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Is Your Handbook Illegal?

Posted by David P. Martin | Mar 28, 2024 | 0 Comments

Recently, the National Labor Relations Board adopted a new rule regarding handbooks and other workplace rules. The NLRB has passed by enforcing Section 7 of the National Labor Relations Act. That section guarantees the right to self-organization; to form, join, or assist labor organizations; to bargain collectively through representatives of their choosing; "and to engage in other concerted activities for the purpose of … other mutual aid or protection." 29 U.S.C. § 157. Many attorneys assume this Act only applies to disputes between unions and companies. The NLRB does not see it that way.

The above-quoted part of Section 7 has been interpreted very broadly and can be applied to even the smallest businesses. The Act is premised upon the very broad powers of the interstate commerce clause of the Constitution. Certain practices are perceived as obstructing or impairing the free flow of interstate commerce. Regardless of whether the actions taken directly impact interstate commerce or not, if your firm is engaged in interstate commerce, it is subject to the NLRB rules.

 A recent rule change raised quite a few concerns. Previously, the rule was stated in Lutheran Heritage Village-Livonia, 343 NLRB 646, 646 (2004). It required that the alleged violation be demonstrated by “a showing of one of the following: (1) employees would reasonably construe the language to prohibit Section 7 activity; (2) the rule was promulgated in response to union activity; or (3) the rule has been applied to restrict the exercise of Section 7 rights.” Usually, the focus was on whether an employee could reasonably construe the workplace rule as interfering with an aspect of Section 7. There was no presumption of a rule violation in construing whether an employee's reading was reasonable or not. An employer violates Section 8(a)(1) when it maintains a work rule that "would reasonably tend to chill employees in the exercise of their Section 7 rights." Nat'l Labor Relations Bd. v. Northeastern Land Services, Ltd., 645 F.3d 475 (1st Cir. 2011).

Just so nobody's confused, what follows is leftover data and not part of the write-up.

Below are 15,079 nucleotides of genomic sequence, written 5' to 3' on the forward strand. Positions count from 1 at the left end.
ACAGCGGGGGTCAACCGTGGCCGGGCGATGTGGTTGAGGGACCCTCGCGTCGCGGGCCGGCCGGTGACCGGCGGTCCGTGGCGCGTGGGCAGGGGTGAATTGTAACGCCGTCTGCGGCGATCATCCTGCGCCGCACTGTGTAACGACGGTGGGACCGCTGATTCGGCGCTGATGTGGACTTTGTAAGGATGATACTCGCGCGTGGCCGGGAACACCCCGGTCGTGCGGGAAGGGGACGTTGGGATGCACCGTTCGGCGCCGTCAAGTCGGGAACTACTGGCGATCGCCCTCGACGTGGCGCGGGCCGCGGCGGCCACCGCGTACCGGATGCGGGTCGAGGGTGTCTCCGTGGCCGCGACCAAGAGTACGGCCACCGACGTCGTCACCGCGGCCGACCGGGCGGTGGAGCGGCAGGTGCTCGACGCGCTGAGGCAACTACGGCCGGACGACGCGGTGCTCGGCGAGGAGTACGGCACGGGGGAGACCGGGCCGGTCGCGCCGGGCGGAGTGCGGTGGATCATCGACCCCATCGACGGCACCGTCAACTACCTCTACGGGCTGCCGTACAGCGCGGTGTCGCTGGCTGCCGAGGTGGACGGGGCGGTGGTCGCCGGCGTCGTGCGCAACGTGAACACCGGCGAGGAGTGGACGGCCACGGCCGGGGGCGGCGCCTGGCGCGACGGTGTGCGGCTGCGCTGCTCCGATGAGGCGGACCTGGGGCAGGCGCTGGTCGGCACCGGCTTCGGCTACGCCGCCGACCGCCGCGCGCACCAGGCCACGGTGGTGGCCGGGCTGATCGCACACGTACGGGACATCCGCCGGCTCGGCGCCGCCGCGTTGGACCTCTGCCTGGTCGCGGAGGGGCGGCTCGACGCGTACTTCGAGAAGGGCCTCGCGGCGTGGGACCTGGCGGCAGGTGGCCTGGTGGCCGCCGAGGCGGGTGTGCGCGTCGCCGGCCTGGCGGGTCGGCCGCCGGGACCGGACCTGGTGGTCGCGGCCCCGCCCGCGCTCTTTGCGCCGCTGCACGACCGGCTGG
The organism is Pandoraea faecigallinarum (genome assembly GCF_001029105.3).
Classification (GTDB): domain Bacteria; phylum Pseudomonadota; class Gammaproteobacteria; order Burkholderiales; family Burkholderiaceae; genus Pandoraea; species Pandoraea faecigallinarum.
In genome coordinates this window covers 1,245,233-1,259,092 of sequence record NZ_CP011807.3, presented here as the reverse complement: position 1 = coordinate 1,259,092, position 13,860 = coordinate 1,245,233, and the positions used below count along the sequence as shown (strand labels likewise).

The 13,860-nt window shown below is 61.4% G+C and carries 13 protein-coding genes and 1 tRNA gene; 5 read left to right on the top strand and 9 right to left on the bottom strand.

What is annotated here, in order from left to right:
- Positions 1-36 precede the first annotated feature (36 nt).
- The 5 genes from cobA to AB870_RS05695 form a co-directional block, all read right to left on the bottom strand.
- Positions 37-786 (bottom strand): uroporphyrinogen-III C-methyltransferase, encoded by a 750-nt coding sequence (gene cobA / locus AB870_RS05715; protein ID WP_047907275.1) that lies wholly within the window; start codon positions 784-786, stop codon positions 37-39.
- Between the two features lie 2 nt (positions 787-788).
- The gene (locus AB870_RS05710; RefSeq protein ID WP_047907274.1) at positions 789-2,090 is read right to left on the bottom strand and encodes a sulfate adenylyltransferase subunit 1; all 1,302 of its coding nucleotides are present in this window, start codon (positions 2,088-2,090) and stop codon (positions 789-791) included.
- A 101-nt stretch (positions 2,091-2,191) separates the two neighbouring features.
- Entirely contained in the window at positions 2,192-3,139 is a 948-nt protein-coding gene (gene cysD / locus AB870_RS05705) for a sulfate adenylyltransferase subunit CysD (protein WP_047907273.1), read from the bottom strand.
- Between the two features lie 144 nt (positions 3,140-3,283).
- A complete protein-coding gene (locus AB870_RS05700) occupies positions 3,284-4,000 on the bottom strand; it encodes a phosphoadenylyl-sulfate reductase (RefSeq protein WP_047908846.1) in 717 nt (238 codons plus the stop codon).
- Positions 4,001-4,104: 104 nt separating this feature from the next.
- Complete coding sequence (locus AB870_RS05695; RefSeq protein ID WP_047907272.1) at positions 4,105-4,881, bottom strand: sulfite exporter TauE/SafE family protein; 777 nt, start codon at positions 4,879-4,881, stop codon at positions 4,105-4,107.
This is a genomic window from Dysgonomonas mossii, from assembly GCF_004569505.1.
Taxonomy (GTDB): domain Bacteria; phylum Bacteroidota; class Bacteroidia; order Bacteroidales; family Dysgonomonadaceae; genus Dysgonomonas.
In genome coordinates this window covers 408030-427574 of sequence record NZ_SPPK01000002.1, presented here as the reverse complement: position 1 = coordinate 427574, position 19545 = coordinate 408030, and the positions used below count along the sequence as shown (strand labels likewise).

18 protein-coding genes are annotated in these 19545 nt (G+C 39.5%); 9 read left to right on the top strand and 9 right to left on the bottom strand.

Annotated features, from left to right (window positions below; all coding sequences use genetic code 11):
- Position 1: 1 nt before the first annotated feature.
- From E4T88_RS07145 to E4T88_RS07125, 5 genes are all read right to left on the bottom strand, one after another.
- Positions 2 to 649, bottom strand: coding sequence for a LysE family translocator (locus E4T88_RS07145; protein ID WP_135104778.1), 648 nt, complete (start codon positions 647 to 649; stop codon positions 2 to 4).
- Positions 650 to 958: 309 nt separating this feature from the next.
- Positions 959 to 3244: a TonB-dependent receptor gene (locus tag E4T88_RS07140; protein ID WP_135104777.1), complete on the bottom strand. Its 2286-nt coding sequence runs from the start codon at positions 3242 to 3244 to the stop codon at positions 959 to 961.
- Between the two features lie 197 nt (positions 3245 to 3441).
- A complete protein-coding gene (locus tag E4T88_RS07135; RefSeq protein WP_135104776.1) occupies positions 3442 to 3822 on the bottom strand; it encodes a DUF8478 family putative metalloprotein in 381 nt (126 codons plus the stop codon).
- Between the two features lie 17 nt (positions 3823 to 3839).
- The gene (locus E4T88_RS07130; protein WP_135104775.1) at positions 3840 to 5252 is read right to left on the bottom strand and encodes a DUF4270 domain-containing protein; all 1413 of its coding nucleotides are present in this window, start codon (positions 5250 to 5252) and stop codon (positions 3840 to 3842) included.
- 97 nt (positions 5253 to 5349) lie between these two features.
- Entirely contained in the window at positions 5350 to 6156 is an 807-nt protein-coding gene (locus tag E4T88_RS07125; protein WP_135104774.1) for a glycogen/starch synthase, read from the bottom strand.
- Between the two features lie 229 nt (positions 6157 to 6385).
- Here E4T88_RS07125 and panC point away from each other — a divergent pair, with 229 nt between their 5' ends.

Then along came The Boeing Company, 365 NLRB No. 154 (N.L.R.B-BD 2017) decision. That decision specifically overruled Lutheran Heritage. The standard was altered to evaluate “two things: (i) the nature and extent of the potential impact on NLRA rights, and (ii) legitimate justifications associated with the rule.” The effort was to strike a balance between business justifications and the invasion of employee rights under the Act. Six years later, the rule changed yet again.

Then, on August 2, 2023, Stericycle, Inc., 372 NLRB No. 113 was decided. It throws out Boeing and then “builds on and revises the Lutheran Heritage standard.” The standard now is whether the handbook or workplace rule being challenged has a “reasonable tendency” to chill employees' Section 7 activity. The Board, however, “will interpret the rule from the perspective of an employee.” The modification to Lutheran Heritage was that now “an employer can rebut the presumption that a rule is unlawful by proving that it advances legitimate and substantial business interests that cannot be achieved by a more narrowly tailored rule.”

The concern raised by many on the employer side of employment law is that the mere possibility that a rule could be construed to interfere with protected activity is enough, even if it is clear there was no such intent. If your firm has a handbook, it may be wise to review it, looking for any possible angle from which a provision might interfere with an employee seeking "mutual aid or protection.” Many claims alleging wrongful termination could be turned into an NLRB matter.

 

 

 

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David P. Martin

Senior & Managing Attorney

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